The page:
The Camera-Based Assessment Survey System (C-BASS)

ST. PETERSBURG - With support from the National Oceanic and Atmospheric Administration, National Marine Fisheries Service, scientists and technicians from the College of Marine Science and its Center for Ocean Technology, led by 
Steve Murawski and Chad Lembke, have developed a unique towed camera array system (C-BASS) to allow high resolution sampling of reef fishes and simultaneous habitat evaluations.  The primary motivation for the development of C-BASS is to develop absolute abundance estimates of reef fishes such as red snapper for use in setting fishery total allowable catch quotas.


Our system is equipped to process and record video from both analog and digital video cameras and currently 6 cameras are filming simultaneously. Environmental and system data sampled from an altimeter, compass, CTD, and fluorometer are also recorded.   There is a laser system used to calibrate size measurements of the scenes being filmed and a Didson forward-looking sonar to detect fish movements in response to the C-BASS.  The system was designed to operate in up to 250 meters of water (about 800 feet) but with modifications can be used much deeper.  Two custom manufactured Bridgelux 85 watt array LED lights provide illumination for the video cameras during low light deployments. Scientific sensors, including a WETLabs FLNTU fluorometer and a Falmouth Scientific 2” Micro-CTD are installed on the frame in order to better understand the environmental aspects of the assessment.  An altimeter is also mounted to the frame to ensure proper platform height above the seabed.

Initial trials and experiments with C-BASS have indicated that this system is highly capable of imaging reef fishes and assessing the habitat requirements of fishes encountered.  This system has the potential to revolutionize the assessment and management of fisheries for reef fishes in Florida and throughout tropical areas of the world.

AAAS Names Three Fellows from USFCMS

ST. PETERSBURG, FL - The American Association for the Advancement of Science (AAAS) has awarded the distinction of Fellow to three USFCMS faculty members among 347 scholars from around the nation.

AAAS is the world’s largest general scientific society and is an international non-profit organization “dedication to advancing science for the benefit of all people.”

The Awards:

Jacqueline E. Dixon: “For distinguished contributions to the fields of marine science and geology.”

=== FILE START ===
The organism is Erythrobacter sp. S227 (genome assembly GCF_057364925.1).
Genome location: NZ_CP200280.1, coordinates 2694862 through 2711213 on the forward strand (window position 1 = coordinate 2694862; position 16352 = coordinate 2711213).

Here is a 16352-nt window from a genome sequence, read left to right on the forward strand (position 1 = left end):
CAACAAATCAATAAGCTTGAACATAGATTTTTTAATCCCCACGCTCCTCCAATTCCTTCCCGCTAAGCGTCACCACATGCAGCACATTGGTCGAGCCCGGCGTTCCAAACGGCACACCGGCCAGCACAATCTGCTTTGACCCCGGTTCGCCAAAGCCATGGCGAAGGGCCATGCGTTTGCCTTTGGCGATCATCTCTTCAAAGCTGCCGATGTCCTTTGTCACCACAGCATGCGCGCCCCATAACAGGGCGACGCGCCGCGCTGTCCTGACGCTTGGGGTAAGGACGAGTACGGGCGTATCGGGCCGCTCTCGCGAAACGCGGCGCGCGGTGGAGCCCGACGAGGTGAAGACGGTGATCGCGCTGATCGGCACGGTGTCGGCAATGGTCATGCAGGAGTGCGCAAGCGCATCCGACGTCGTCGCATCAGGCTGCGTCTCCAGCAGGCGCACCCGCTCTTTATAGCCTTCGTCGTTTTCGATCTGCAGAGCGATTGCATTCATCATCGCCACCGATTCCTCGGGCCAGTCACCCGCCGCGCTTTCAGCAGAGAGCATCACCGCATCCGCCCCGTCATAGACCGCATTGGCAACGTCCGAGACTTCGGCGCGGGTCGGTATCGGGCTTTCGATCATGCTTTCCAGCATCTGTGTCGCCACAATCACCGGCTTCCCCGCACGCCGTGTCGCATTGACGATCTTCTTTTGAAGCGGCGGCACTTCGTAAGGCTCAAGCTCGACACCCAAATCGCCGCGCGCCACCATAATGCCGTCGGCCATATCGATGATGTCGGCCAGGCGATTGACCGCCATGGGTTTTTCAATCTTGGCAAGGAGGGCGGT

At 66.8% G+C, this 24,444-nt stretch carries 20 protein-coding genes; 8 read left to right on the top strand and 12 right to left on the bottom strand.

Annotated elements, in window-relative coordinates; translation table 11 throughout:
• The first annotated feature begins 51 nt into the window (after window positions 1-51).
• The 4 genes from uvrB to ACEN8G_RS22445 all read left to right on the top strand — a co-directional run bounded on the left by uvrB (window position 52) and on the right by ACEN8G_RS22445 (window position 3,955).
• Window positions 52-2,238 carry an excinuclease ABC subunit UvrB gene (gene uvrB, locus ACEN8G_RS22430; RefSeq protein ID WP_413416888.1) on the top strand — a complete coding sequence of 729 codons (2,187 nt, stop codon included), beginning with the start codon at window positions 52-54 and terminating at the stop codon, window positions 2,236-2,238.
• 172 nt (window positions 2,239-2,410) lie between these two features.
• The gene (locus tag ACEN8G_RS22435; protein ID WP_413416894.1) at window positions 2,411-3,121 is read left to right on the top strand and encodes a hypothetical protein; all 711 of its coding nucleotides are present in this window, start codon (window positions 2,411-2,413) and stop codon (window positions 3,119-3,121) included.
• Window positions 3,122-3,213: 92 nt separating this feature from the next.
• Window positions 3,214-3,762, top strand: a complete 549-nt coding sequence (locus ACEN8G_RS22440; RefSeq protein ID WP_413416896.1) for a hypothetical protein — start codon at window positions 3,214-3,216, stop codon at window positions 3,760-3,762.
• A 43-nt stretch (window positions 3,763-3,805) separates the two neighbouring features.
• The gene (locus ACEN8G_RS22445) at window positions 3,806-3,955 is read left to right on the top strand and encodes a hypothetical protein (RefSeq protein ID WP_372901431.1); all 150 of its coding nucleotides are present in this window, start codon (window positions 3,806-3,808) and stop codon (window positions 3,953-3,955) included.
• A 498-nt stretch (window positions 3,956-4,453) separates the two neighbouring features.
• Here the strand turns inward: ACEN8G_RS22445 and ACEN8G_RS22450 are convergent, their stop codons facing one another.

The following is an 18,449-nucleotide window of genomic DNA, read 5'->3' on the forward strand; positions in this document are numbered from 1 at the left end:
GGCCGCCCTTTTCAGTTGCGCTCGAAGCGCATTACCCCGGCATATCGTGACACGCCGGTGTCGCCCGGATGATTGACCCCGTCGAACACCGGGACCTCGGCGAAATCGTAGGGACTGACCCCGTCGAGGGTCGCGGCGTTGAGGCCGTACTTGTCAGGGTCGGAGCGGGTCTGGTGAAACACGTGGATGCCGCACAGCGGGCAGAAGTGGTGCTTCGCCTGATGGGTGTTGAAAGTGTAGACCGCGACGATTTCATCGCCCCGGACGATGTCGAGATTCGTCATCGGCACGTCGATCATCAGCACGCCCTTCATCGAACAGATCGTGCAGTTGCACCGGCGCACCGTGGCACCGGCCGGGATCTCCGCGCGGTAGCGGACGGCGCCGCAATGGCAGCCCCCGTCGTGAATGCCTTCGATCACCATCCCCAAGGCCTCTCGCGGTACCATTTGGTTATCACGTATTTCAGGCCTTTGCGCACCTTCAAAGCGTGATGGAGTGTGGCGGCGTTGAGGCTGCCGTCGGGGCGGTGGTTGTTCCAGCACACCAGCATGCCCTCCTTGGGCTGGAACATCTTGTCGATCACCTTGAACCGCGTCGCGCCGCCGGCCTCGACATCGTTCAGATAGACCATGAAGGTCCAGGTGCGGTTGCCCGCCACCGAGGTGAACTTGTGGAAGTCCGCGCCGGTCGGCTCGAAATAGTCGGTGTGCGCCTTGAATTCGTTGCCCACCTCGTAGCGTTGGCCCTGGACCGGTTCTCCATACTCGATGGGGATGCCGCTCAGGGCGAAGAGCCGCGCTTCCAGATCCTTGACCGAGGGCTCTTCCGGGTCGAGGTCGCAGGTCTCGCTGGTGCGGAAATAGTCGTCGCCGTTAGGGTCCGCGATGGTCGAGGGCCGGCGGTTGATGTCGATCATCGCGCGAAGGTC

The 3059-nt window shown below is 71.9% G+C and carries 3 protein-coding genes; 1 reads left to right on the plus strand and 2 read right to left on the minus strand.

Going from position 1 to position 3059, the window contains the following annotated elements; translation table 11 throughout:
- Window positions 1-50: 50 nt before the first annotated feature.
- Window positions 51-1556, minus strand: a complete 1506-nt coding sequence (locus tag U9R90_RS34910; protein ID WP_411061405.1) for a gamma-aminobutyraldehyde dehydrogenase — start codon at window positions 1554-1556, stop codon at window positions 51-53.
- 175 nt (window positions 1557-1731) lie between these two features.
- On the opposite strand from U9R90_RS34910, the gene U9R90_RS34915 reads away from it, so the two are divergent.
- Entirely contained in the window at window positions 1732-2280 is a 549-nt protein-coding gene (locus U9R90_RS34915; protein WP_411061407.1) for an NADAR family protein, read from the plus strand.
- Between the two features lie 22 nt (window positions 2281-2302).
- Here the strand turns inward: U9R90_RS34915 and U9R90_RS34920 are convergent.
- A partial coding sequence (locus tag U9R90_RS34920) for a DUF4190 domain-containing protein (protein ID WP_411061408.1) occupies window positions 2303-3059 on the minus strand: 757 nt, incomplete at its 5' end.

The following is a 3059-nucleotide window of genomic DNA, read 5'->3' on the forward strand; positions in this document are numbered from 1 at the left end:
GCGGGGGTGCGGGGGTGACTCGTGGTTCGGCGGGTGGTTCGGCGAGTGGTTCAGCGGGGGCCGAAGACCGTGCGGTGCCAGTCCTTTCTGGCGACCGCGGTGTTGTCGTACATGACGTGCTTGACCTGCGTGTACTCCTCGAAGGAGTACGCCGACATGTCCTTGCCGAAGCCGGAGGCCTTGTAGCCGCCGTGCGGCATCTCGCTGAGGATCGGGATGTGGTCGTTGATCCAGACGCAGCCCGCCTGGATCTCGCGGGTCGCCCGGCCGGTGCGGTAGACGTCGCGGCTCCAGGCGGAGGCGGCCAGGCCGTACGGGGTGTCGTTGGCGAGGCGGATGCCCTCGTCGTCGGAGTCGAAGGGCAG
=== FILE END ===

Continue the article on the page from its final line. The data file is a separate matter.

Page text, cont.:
Kendra Daly: “For distinguished contributions to the field of ocean science, particularly for advancing knowledge of Antarctic marine food webs and ecosystem dynamics in ice covered seas.”

Steve Murawski: “For distinguished contributions to the fields of fisheries and marine ecosystem science, particularly for theoretical and empirical contributions to understanding the dynamics of exploited ecosystems.”

 

AAAS will present its official certificate and a gold and blue rosette pin, representing science and engineering, in February at its annual AAAS Fellows Forum during the 2016 AAAS Annual Meeting in Washington, D.C. The formal announcement appears in the AAAS News & Notes section of the Nov. 25 issue of “Science” magazine.

View AAAS full article here

View USF full article here

View Eurekalert full article here

View USF Research & Innovation full article here

USF-led Marine Science Research Group to Begin 40-Day Expedition Studying Gulf of Mexico Oil Spills

ST. PETERSBURG, FL - Researchers from the University of South Florida College of Marine Science, along with colleagues representing institutions across the country and internationally, are set to embark on a 40-day research cruise through the Gulf Mexico to gather key data that will provide a more complete understanding of the destructive effects from two significant oil spills.

Read the full story

Congratulations graduating graduate students

ST. PETERSBURG, FL - Congratulations to Dr. Steve Murawski's first graduating graduate students.  During the December 2014 Graduate Commencement, USF President Judy Genshaft highlighted the accomplishments of Susan Snyder's work on the Deep Horizon Gulf Oil Spill.

 

Where are they going from here? 

From left to right:

Elizabeth Herdter: (Continuing as a doctoral student): "Growth Rates in Gulf of Mexico Red Snapper, Lutjanus campechanus, Before and After the Deepwater Horizon Blowout"

Sarah Grasty: "Use of a Towed Camera System for Estimating Reef Fish Populations Densities on the West Florida Shelf"

Susan Snyder: (Continuing as a doctoral student): "Polycyclic Aromatic Hydrocarbon Metabolites as a Biomarker of Exposure to Oil in Demersal Fishes Following the Deepwater Horizon Blowout

Kristina Deak: (Continuing as a doctoral student): "Cloning and Characterization of IL-1b, IL-8, IL-10, and TNFa from Golden Tilefish (Lopholatilus chamaeleonticeps) and Red Snapper (Lutjanus campechanus)"

BP oil spill may have led to deformities in fish

ST. PETERSBURG - BP oil spill causing abnormalities in developing Gulf of Mexico fish. Dr. Steve Murawski, a fisheries biologist and marine ecologist explains why.

Published in Local News